The Feed the Future Kenya Accelerated Value Chain Development (AVCD) Program focuses on the livestock, dairy and staple crop (root crops and drought-tolerant crops) value chains, covering 21 counties in Kenya.
In line with the Kenya Feed the Future multi-year strategy, AVCD will prioritize commodities key to inclusive agricultural growth. It seeks to lift 317,000 households out of poverty, helping them become food secure and enabling their transition from subsistence to market-oriented farming.A key sector of Kenya’s economy, agriculture contributes 27% to national GDP, makes up 65% of export earnings, and employs 75% of the rural population. The sector is the main source of livelihoods for most of the country’s population and despite facing the recurrent climate change shocks in the last decade; it has demonstrated resilience and potential key to future economic growth.
However, sustaining the government’s targeted annual GDP growth rate of 7% will require extensive policy reform and considerable public and private sector investment in the sector. Despite improvements in the last 15 years, Kenya is still a food and nutrition insecure country. Incidence of undernourishment stands at 25% nationally, affecting between 15% and 85% of the population in high rainfall and semi-arid areas respectively. Reducing poverty, hunger and malnutrition, therefore, remains a priority for the country.
The underlying causes of food and nutrition insecurity in Kenya include low agricultural productivity, frequent droughts, lack of knowledge on good nutrition practices, poor natural resource management, dysfunctional markets, over-dependence on rain-fed agriculture, and limited investment in the country’s arid and semi-arid regions.
With the support of the US-government Feed the Future programs on Resilience and Economic Growth in Arid Lands (REGAL), Improved Resilience (IR) and Accelerated Growth (AG), and the Kenya Agricultural Value Chains Enterprises (KAVES) programs, the Kenyan authorities have been able to help accelerate agriculture-driven economic development and strengthen climate change resilience in the country. The Feed the Future Kenya Accelerated Value Chain Development (AVCD) program seeks to reinforce this progress, applying technologies and innovations widely in selected value chains.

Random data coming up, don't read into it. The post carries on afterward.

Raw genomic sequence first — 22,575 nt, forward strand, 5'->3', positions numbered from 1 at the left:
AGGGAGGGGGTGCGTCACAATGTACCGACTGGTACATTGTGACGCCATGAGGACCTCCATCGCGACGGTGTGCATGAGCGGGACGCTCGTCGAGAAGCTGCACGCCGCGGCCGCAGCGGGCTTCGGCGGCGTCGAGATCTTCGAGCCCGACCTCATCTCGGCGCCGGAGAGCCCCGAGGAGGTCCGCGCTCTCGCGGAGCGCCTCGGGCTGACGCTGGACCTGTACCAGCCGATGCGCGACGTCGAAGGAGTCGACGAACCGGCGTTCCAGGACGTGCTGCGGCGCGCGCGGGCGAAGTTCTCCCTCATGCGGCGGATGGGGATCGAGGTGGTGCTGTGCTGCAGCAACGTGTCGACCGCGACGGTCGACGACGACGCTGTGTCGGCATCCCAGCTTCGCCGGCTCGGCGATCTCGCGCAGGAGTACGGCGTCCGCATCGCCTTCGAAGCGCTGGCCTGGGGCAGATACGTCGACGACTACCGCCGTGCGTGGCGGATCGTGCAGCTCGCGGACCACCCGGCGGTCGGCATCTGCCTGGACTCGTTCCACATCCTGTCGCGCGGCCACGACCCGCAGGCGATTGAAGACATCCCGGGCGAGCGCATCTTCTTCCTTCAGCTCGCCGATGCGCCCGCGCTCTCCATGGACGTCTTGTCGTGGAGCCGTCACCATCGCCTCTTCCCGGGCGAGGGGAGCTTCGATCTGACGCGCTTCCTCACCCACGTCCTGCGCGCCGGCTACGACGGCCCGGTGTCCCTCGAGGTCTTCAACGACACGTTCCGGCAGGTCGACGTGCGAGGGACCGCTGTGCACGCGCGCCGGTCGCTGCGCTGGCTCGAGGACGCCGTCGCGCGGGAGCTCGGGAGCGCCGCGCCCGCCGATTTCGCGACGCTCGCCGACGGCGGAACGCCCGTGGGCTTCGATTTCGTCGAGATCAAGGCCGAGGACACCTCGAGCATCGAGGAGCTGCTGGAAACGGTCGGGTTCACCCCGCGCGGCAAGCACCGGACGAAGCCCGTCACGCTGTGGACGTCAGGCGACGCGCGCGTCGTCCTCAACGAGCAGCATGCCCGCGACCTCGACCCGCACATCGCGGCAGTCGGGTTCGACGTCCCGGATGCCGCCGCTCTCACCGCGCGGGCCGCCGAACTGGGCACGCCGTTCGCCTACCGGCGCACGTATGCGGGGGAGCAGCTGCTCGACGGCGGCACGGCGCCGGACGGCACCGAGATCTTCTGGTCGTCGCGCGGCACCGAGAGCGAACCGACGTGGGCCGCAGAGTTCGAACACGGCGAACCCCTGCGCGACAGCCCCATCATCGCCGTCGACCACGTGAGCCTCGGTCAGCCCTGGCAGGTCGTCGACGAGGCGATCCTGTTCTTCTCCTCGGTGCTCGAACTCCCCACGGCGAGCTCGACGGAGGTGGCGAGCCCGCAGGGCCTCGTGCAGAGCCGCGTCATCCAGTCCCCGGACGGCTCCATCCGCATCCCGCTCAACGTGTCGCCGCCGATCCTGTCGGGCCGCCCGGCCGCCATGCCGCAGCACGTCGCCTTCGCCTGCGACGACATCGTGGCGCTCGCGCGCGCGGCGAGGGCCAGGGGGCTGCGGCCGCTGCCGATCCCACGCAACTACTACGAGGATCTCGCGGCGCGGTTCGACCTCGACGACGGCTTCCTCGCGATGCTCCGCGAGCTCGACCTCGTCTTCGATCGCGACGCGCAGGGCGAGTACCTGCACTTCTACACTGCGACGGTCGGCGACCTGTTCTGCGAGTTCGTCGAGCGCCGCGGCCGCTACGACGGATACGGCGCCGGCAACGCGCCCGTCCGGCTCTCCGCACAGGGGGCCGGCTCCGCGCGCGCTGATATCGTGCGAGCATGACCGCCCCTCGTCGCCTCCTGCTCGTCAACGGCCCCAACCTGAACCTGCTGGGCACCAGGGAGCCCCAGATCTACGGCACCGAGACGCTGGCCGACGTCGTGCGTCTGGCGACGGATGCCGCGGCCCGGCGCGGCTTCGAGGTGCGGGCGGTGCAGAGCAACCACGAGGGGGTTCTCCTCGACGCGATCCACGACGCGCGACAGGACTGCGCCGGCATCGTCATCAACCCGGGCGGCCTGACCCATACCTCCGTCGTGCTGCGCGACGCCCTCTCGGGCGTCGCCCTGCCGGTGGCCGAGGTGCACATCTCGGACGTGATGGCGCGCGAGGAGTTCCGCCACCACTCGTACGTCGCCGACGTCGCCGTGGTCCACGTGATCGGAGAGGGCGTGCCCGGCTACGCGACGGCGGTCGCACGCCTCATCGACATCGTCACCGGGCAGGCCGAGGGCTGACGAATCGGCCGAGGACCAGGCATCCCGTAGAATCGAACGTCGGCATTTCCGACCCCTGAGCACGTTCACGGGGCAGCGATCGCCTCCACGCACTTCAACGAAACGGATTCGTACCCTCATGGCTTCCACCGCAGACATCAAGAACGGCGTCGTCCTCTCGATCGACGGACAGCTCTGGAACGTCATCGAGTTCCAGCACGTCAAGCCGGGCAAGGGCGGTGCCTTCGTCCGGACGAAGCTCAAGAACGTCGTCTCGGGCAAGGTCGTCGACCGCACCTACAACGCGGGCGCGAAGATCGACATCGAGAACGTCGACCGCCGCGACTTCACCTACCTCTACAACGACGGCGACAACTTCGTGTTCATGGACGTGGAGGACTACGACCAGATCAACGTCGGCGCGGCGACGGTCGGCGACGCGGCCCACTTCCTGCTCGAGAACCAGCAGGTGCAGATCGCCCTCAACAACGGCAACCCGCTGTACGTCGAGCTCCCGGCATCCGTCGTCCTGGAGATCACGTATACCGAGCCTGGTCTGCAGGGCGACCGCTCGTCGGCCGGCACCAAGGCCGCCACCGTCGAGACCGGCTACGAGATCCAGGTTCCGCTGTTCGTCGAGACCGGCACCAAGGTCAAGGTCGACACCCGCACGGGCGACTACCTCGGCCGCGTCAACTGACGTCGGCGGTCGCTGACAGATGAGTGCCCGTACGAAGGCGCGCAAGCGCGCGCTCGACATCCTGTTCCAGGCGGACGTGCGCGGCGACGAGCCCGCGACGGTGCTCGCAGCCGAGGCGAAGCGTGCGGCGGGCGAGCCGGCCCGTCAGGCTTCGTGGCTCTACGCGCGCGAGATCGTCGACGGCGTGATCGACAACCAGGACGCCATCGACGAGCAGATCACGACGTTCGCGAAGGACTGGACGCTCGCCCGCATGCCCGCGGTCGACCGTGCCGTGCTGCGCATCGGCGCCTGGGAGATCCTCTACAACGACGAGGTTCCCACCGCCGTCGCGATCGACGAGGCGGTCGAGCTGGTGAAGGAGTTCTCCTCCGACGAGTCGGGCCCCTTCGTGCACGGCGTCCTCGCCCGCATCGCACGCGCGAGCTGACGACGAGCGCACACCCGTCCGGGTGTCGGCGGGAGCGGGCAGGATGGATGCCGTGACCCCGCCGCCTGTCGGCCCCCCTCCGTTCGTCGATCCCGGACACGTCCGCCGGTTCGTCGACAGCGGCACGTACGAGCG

Contributing to the goal to ‘sustainably reduce poverty and hunger in the Feed the Future Zones of Influence in Kenya’, AVCD will work closely with USAID-supported projects and partners to enhance resilience, competitively and sustainably increase agricultural productivity, food security and overall economic welfare of farmers, producers and traders throughout the selected value chains. While the entry point is scaling up the application of agricultural technologies and innovations, AVCD will also address the weakest points of value chains to the benefit all actors.
Selected value chains
The livestock value chain will focus on increasing access to improved grazing areas by 30%, creating 30 additional local market associations applying improved livestock management practices, and setting up 15 private sector enterprises operating as profitable commercial livestock value chain. Implemented in Garissa, Isiolo, Marsabit, Turkana and Wajir counties, AVCD seeks to lift 60,000 households out of poverty and improve their nutritional status
The dairy value chain will contribute to improved diet diversity, food security and rural incomes by improving milk production, productivity, supply, and market access. It will improve by 25% benefitting 40,000 smallholder farmers in Busia, Homabay, Kisumu, Kitui Makueni, Migori, Siaya, Machakos and Vihiga. It also seeks to establish six dairy business hubs reaching 5,000 farmers—offering animal health, artificial insemination, advisory and financial services—and nine innovations platforms serving farmers, processors, market traders and service providers.
The staples value chain of drought-tolerant crops will promote drought-tolerant cereals and legumes: pigeon pea, groundnut, sorghum and millets—boosting the food and nutrition security of 110,000 farmers in Busia, Elgeyo Marakwet, Kitui, Makueni and Tharaka Nithi counties, as well as raising their incomes by 25%.The value chain also seeks to increase yields of the selected crops and reduce post-harvest losses by 30%, establishing at least one market-producer group in each target county.
The staples value chain of root crops will increase productivity and incomes derived from potato and sweet potato farming and improve nutrition for
107,000 smallholder households in Bomet, Busia, Bungoma, Elgeyo Marakwet, Homabay, Kericho, Kisumu, Meru, Migori, Nandi, Trans Nzoia and Uasin Gishu counties. The potato value chain will provide at least 30,000 Kenyan households with high-quality seed of improved varieties to increase farm incomes by at least 20% and the value of sales by 30%. The sweet potato value chain benefits at least 68,000 households with children under five in western Kenya, providing them with productive and nutritious orange-fleshed sweet potato varieties and nutrition education.